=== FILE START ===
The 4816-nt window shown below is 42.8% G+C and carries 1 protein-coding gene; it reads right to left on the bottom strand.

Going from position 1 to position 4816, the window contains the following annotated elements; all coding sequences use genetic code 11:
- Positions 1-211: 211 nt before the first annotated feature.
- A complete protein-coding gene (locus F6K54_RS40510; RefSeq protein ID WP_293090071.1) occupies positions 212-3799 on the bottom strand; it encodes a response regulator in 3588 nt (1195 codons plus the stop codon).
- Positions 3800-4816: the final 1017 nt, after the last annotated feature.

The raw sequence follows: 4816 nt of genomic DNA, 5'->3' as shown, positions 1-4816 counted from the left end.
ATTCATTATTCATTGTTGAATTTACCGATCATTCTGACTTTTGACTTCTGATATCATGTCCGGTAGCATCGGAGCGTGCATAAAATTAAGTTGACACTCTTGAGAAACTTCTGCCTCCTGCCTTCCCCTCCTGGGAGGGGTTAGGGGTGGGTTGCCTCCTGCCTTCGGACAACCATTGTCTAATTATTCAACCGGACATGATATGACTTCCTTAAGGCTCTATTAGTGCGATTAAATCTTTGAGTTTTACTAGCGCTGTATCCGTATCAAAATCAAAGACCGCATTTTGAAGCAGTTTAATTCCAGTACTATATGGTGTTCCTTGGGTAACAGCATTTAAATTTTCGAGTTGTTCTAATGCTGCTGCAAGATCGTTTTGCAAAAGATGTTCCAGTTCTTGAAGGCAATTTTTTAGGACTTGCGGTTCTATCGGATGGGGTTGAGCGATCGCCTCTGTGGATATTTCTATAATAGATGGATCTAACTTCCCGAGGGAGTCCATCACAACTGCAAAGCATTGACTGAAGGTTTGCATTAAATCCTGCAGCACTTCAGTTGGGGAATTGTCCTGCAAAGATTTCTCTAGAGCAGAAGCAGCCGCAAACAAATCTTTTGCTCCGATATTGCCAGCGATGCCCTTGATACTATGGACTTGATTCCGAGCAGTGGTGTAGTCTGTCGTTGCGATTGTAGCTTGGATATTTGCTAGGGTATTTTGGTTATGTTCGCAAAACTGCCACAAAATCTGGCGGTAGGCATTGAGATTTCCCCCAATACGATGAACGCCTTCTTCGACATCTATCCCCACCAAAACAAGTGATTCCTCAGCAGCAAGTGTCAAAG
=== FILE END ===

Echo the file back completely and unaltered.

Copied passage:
The 4816-nt window shown below is 42.8% G+C and carries 1 protein-coding gene; it reads right to left on the bottom strand.

Going from position 1 to position 4816, the window contains the following annotated elements; all coding sequences use genetic code 11:
- Positions 1-211: 211 nt before the first annotated feature.
- A complete protein-coding gene (locus F6K54_RS40510; RefSeq protein ID WP_293090071.1) occupies positions 212-3799 on the bottom strand; it encodes a response regulator in 3588 nt (1195 codons plus the stop codon).
- Positions 3800-4816: the final 1017 nt, after the last annotated feature.

The raw sequence follows: 4816 nt of genomic DNA, 5'->3' as shown, positions 1-4816 counted from the left end.
ATTCATTATTCATTGTTGAATTTACCGATCATTCTGACTTTTGACTTCTGATATCATGTCCGGTAGCATCGGAGCGTGCATAAAATTAAGTTGACACTCTTGAGAAACTTCTGCCTCCTGCCTTCCCCTCCTGGGAGGGGTTAGGGGTGGGTTGCCTCCTGCCTTCGGACAACCATTGTCTAATTATTCAACCGGACATGATATGACTTCCTTAAGGCTCTATTAGTGCGATTAAATCTTTGAGTTTTACTAGCGCTGTATCCGTATCAAAATCAAAGACCGCATTTTGAAGCAGTTTAATTCCAGTACTATATGGTGTTCCTTGGGTAACAGCATTTAAATTTTCGAGTTGTTCTAATGCTGCTGCAAGATCGTTTTGCAAAAGATGTTCCAGTTCTTGAAGGCAATTTTTTAGGACTTGCGGTTCTATCGGATGGGGTTGAGCGATCGCCTCTGTGGATATTTCTATAATAGATGGATCTAACTTCCCGAGGGAGTCCATCACAACTGCAAAGCATTGACTGAAGGTTTGCATTAAATCCTGCAGCACTTCAGTTGGGGAATTGTCCTGCAAAGATTTCTCTAGAGCAGAAGCAGCCGCAAACAAATCTTTTGCTCCGATATTGCCAGCGATGCCCTTGATACTATGGACTTGATTCCGAGCAGTGGTGTAGTCTGTCGTTGCGATTGTAGCTTGGATATTTGCTAGGGTATTTTGGTTATGTTCGCAAAACTGCCACAAAATCTGGCGGTAGGCATTGAGATTTCCCCCAATACGATGAACGCCTTCTTCGACATCTATCCCCACCAAAACAAGTGATTCCTCAGCAGCAAGTGTCAAAG